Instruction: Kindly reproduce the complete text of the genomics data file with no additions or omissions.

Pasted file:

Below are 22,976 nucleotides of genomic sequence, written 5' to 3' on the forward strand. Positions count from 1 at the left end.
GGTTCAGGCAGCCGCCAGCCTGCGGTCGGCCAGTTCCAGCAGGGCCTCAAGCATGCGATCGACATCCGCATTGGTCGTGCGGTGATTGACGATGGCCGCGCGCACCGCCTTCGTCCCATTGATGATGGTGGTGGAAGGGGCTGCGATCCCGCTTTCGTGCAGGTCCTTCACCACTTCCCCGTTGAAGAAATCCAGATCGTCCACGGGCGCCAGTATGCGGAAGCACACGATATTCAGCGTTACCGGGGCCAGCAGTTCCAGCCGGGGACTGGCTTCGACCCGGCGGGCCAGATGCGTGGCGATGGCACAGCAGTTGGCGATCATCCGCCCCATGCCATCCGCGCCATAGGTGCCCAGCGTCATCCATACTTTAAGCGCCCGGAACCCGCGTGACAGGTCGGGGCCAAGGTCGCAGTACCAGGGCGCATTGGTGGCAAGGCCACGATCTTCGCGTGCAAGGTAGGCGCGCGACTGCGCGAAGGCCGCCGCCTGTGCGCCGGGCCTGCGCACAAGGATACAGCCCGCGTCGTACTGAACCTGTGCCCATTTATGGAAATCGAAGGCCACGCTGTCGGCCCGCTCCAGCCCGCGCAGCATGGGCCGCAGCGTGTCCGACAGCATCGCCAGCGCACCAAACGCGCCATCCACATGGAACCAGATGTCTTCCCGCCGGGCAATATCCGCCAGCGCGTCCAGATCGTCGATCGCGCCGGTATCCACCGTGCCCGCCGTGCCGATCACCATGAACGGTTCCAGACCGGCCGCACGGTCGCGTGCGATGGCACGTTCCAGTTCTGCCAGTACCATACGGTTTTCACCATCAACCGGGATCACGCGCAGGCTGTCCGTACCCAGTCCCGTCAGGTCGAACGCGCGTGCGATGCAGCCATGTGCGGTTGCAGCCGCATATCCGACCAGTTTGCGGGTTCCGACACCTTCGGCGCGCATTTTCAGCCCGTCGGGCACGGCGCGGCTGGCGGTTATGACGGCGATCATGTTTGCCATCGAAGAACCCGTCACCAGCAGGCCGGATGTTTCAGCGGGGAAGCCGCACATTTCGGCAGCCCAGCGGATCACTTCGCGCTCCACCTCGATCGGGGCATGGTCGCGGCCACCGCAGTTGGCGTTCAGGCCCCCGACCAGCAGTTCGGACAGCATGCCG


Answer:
Below are 22,976 nucleotides of genomic sequence, written 5' to 3' on the forward strand. Positions count from 1 at the left end.
GGTTCAGGCAGCCGCCAGCCTGCGGTCGGCCAGTTCCAGCAGGGCCTCAAGCATGCGATCGACATCCGCATTGGTCGTGCGGTGATTGACGATGGCCGCGCGCACCGCCTTCGTCCCATTGATGATGGTGGTGGAAGGGGCTGCGATCCCGCTTTCGTGCAGGTCCTTCACCACTTCCCCGTTGAAGAAATCCAGATCGTCCACGGGCGCCAGTATGCGGAAGCACACGATATTCAGCGTTACCGGGGCCAGCAGTTCCAGCCGGGGACTGGCTTCGACCCGGCGGGCCAGATGCGTGGCGATGGCACAGCAGTTGGCGATCATCCGCCCCATGCCATCCGCGCCATAGGTGCCCAGCGTCATCCATACTTTAAGCGCCCGGAACCCGCGTGACAGGTCGGGGCCAAGGTCGCAGTACCAGGGCGCATTGGTGGCAAGGCCACGATCTTCGCGTGCAAGGTAGGCGCGCGACTGCGCGAAGGCCGCCGCCTGTGCGCCGGGCCTGCGCACAAGGATACAGCCCGCGTCGTACTGAACCTGTGCCCATTTATGGAAATCGAAGGCCACGCTGTCGGCCCGCTCCAGCCCGCGCAGCATGGGCCGCAGCGTGTCCGACAGCATCGCCAGCGCACCAAACGCGCCATCCACATGGAACCAGATGTCTTCCCGCCGGGCAATATCCGCCAGCGCGTCCAGATCGTCGATCGCGCCGGTATCCACCGTGCCCGCCGTGCCGATCACCATGAACGGTTCCAGACCGGCCGCACGGTCGCGTGCGATGGCACGTTCCAGTTCTGCCAGTACCATACGGTTTTCACCATCAACCGGGATCACGCGCAGGCTGTCCGTACCCAGTCCCGTCAGGTCGAACGCGCGTGCGATGCAGCCATGTGCGGTTGCAGCCGCATATCCGACCAGTTTGCGGGTTCCGACACCTTCGGCGCGCATTTTCAGCCCGTCGGGCACGGCGCGGCTGGCGGTTATGACGGCGATCATGTTTGCCATCGAAGAACCCGTCACCAGCAGGCCGGATGTTTCAGCGGGGAAGCCGCACATTTCGGCAGCCCAGCGGATCACTTCGCGCTCCACCTCGATCGGGGCATGGTCGCGGCCACCGCAGTTGGCGTTCAGGCCCCCGACCAGCAGTTCGGACAGCATGCCG